A xenobiotic is a compound that is foreign to the body. Xenobiotics can produce a variety of biological effects, including pharmacologic responses, toxicity, genes, immunologic reactions and cancer. Oxidative stress is a leading cause to damage cells by oxidation. The rate at which oxidative damage is induced (input) and the rate at which it is efficiently repaired and removed (output). A free radical is an atom or molecule that has one or more unpaired electron(s). These are highly reactive species capable of wide spread, indiscriminate oxidation and peroxidation of proteins, lipids and DNA which can lead to significant cellular damage and even tissue and/or organ failure. Antioxidants are molecules that slow or prevent the oxidation other chemicals. Oxidation reactions can involve the production of free radicals which can form dangerous chain reactions. Antioxidants can terminate these chain reactions by removing radical intermediates and can inhibit other oxidation reactions by being oxidized themselves. Antioxidants are often reducing agents such as thiols or phenols. Therefore, we need antioxidants to ensure our defence mechanism for neutralizing harmful radicals.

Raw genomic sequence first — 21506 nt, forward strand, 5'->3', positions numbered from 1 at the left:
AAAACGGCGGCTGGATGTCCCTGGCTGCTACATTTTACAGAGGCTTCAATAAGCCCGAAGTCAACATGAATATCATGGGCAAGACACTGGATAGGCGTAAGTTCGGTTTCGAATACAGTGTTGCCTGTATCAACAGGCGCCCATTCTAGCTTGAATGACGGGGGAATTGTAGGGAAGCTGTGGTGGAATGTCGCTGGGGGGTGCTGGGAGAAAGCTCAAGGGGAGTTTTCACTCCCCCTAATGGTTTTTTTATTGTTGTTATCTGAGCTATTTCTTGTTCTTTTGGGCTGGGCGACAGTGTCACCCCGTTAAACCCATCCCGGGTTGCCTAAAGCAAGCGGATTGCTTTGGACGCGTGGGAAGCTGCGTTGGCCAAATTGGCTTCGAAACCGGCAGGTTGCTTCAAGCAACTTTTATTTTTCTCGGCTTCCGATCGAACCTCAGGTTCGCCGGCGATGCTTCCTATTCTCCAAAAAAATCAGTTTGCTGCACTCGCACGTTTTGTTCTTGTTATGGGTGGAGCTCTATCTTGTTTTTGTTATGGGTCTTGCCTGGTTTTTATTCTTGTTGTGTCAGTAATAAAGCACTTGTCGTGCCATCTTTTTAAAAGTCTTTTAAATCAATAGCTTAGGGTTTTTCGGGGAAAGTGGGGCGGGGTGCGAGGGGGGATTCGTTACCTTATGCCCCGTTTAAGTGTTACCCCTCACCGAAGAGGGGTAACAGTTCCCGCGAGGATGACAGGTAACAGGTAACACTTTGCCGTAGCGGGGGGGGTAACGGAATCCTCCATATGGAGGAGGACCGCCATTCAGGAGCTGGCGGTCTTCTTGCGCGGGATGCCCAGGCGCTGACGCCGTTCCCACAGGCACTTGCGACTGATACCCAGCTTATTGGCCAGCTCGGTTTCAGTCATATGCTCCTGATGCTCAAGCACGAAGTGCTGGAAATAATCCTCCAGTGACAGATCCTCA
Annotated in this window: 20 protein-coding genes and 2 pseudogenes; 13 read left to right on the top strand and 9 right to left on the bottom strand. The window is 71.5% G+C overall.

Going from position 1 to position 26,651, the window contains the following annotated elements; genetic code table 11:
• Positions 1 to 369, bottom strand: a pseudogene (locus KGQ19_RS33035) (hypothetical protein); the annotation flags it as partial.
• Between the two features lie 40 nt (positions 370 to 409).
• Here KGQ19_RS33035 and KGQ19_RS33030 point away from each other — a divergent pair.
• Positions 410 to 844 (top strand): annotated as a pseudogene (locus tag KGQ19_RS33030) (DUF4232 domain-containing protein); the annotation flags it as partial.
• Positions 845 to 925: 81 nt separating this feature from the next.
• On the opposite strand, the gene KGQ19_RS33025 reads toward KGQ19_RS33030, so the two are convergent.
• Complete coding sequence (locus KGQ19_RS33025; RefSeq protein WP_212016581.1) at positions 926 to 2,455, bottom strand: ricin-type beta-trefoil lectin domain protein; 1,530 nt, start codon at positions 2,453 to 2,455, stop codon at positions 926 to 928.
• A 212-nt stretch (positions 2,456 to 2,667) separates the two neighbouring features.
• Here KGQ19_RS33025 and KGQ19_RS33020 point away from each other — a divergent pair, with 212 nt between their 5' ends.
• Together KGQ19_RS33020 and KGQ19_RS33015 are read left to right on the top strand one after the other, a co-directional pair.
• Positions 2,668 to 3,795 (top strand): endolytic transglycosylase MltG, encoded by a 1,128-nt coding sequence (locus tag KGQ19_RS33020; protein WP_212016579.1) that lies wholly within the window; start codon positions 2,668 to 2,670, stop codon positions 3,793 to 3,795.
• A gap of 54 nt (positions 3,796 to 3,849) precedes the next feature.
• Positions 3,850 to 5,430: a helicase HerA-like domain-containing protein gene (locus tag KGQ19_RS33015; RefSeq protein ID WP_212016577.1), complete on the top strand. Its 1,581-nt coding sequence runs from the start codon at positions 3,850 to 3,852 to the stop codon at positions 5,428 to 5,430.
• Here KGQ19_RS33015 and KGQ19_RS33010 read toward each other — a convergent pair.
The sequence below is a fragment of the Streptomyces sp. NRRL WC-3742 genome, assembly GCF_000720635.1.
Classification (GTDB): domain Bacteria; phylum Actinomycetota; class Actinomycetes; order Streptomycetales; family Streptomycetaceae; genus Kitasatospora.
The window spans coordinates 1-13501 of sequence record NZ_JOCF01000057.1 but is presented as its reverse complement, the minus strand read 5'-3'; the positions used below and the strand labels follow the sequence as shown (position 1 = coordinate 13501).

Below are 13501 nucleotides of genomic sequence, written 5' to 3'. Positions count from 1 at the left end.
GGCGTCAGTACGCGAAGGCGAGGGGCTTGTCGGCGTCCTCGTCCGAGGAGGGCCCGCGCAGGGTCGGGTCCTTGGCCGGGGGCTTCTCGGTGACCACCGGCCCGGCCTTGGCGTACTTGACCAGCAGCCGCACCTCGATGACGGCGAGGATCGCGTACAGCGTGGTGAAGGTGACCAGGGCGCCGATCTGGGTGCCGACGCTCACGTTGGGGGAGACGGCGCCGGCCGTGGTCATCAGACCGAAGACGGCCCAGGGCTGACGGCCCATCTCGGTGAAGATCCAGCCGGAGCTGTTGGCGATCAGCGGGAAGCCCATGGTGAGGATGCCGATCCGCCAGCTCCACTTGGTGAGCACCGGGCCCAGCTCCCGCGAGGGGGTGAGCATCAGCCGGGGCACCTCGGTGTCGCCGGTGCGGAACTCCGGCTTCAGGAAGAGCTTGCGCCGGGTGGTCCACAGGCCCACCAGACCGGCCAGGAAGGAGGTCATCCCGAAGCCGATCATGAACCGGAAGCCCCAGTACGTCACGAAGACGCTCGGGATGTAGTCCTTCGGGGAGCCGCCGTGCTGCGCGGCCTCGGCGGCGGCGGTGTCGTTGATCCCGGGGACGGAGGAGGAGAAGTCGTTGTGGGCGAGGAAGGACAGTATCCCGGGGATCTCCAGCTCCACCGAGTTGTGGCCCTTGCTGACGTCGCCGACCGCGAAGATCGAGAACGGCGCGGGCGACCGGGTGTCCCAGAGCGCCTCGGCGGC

Cite this article:
Dibyajyoti Saha, Ankit Tamrakar. Xenobiotics, Oxidative Stress, Free Radicals Vs. Antioxidants: Dance Of Death to Heaven’s Life. Asian J. Res. Pharm. Sci. 1(2): April-June 2011; Page 36-38.
Dibyajyoti Saha, Ankit Tamrakar. Xenobiotics, Oxidative Stress, Free Radicals Vs. Antioxidants: Dance Of Death to Heaven’s Life. Asian J. Res. Pharm. Sci. 1(2): April-June 2011; Page 36-38. Available on: https://ajpsonline.com/AbstractView.aspx?PID=2011-1-2-2